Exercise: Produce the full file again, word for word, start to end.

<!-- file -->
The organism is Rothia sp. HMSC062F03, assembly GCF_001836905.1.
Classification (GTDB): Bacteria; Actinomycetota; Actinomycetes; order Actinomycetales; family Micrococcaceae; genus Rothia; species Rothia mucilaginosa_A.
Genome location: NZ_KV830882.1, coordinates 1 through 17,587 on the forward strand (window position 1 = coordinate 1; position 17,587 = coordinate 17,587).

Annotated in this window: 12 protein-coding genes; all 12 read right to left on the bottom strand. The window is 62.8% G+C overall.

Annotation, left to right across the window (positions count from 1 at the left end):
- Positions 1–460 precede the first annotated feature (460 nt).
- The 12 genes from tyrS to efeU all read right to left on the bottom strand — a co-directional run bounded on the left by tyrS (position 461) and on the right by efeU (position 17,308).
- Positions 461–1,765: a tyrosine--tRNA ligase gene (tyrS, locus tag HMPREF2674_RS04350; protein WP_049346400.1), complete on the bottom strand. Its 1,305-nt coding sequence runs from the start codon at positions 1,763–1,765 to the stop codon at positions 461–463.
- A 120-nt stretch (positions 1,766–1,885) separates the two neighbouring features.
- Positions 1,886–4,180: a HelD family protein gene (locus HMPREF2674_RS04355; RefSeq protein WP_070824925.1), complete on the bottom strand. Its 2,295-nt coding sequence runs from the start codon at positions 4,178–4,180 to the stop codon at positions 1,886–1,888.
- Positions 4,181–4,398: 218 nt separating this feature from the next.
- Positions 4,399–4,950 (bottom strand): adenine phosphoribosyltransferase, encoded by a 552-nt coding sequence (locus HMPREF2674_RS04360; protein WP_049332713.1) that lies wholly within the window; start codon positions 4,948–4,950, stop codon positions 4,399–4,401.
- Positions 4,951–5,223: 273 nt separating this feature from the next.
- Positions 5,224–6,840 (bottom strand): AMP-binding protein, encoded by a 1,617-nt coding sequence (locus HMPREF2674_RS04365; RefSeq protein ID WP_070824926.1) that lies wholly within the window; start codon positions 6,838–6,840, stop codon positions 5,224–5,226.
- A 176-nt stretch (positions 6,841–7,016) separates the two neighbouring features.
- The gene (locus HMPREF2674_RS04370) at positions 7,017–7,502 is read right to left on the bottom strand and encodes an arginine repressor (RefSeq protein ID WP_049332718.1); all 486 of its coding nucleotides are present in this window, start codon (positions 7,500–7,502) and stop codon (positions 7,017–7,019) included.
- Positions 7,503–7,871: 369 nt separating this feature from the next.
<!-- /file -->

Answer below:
The organism is Rothia sp. HMSC062F03, assembly GCF_001836905.1.
Classification (GTDB): Bacteria; Actinomycetota; Actinomycetes; order Actinomycetales; family Micrococcaceae; genus Rothia; species Rothia mucilaginosa_A.
Genome location: NZ_KV830882.1, coordinates 1 through 17,587 on the forward strand (window position 1 = coordinate 1; position 17,587 = coordinate 17,587).

Annotated in this window: 12 protein-coding genes; all 12 read right to left on the bottom strand. The window is 62.8% G+C overall.

Annotation, left to right across the window (positions count from 1 at the left end):
- Positions 1–460 precede the first annotated feature (460 nt).
- The 12 genes from tyrS to efeU all read right to left on the bottom strand — a co-directional run bounded on the left by tyrS (position 461) and on the right by efeU (position 17,308).
- Positions 461–1,765: a tyrosine--tRNA ligase gene (tyrS, locus tag HMPREF2674_RS04350; protein WP_049346400.1), complete on the bottom strand. Its 1,305-nt coding sequence runs from the start codon at positions 1,763–1,765 to the stop codon at positions 461–463.
- A 120-nt stretch (positions 1,766–1,885) separates the two neighbouring features.
- Positions 1,886–4,180: a HelD family protein gene (locus HMPREF2674_RS04355; RefSeq protein WP_070824925.1), complete on the bottom strand. Its 2,295-nt coding sequence runs from the start codon at positions 4,178–4,180 to the stop codon at positions 1,886–1,888.
- Positions 4,181–4,398: 218 nt separating this feature from the next.
- Positions 4,399–4,950 (bottom strand): adenine phosphoribosyltransferase, encoded by a 552-nt coding sequence (locus HMPREF2674_RS04360; protein WP_049332713.1) that lies wholly within the window; start codon positions 4,948–4,950, stop codon positions 4,399–4,401.
- Positions 4,951–5,223: 273 nt separating this feature from the next.
- Positions 5,224–6,840 (bottom strand): AMP-binding protein, encoded by a 1,617-nt coding sequence (locus HMPREF2674_RS04365; RefSeq protein ID WP_070824926.1) that lies wholly within the window; start codon positions 6,838–6,840, stop codon positions 5,224–5,226.
- A 176-nt stretch (positions 6,841–7,016) separates the two neighbouring features.
- The gene (locus HMPREF2674_RS04370) at positions 7,017–7,502 is read right to left on the bottom strand and encodes an arginine repressor (RefSeq protein ID WP_049332718.1); all 486 of its coding nucleotides are present in this window, start codon (positions 7,500–7,502) and stop codon (positions 7,017–7,019) included.
- Positions 7,503–7,871: 369 nt separating this feature from the next.